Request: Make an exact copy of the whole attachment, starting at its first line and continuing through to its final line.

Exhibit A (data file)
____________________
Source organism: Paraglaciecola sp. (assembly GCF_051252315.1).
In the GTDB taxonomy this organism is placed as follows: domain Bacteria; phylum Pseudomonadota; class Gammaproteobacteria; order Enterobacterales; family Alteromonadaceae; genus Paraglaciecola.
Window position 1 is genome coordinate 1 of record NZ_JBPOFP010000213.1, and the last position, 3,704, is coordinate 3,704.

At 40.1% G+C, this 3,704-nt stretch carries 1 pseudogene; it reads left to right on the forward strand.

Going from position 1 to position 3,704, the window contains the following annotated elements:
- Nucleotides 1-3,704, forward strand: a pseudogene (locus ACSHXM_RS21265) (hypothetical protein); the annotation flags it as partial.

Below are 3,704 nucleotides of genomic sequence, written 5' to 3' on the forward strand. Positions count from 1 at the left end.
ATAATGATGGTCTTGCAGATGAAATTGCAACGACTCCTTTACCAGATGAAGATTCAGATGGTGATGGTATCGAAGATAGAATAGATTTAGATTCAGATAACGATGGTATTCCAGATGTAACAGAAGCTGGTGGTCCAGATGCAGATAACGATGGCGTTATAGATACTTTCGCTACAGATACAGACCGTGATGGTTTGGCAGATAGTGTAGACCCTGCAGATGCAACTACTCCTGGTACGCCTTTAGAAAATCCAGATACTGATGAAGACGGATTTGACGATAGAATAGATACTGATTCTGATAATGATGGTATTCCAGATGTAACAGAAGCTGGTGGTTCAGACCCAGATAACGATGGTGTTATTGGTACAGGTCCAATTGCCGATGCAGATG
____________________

Source organism: Paraglaciecola sp. (assembly GCF_051252315.1).
In the GTDB taxonomy this organism is placed as follows: domain Bacteria; phylum Pseudomonadota; class Gammaproteobacteria; order Enterobacterales; family Alteromonadaceae; genus Paraglaciecola.
Window position 1 is genome coordinate 1 of record NZ_JBPOFP010000213.1, and the last position, 3,704, is coordinate 3,704.

At 40.1% G+C, this 3,704-nt stretch carries 1 pseudogene; it reads left to right on the forward strand.

Going from position 1 to position 3,704, the window contains the following annotated elements:
- Nucleotides 1-3,704, forward strand: a pseudogene (locus ACSHXM_RS21265) (hypothetical protein); the annotation flags it as partial.

Below are 3,704 nucleotides of genomic sequence, written 5' to 3' on the forward strand. Positions count from 1 at the left end.
ATAATGATGGTCTTGCAGATGAAATTGCAACGACTCCTTTACCAGATGAAGATTCAGATGGTGATGGTATCGAAGATAGAATAGATTTAGATTCAGATAACGATGGTATTCCAGATGTAACAGAAGCTGGTGGTCCAGATGCAGATAACGATGGCGTTATAGATACTTTCGCTACAGATACAGACCGTGATGGTTTGGCAGATAGTGTAGACCCTGCAGATGCAACTACTCCTGGTACGCCTTTAGAAAATCCAGATACTGATGAAGACGGATTTGACGATAGAATAGATACTGATTCTGATAATGATGGTATTCCAGATGTAACAGAAGCTGGTGGTTCAGACCCAGATAACGATGGTGTTATTGGTACAGGTCCAATTGCCGATGCAGATG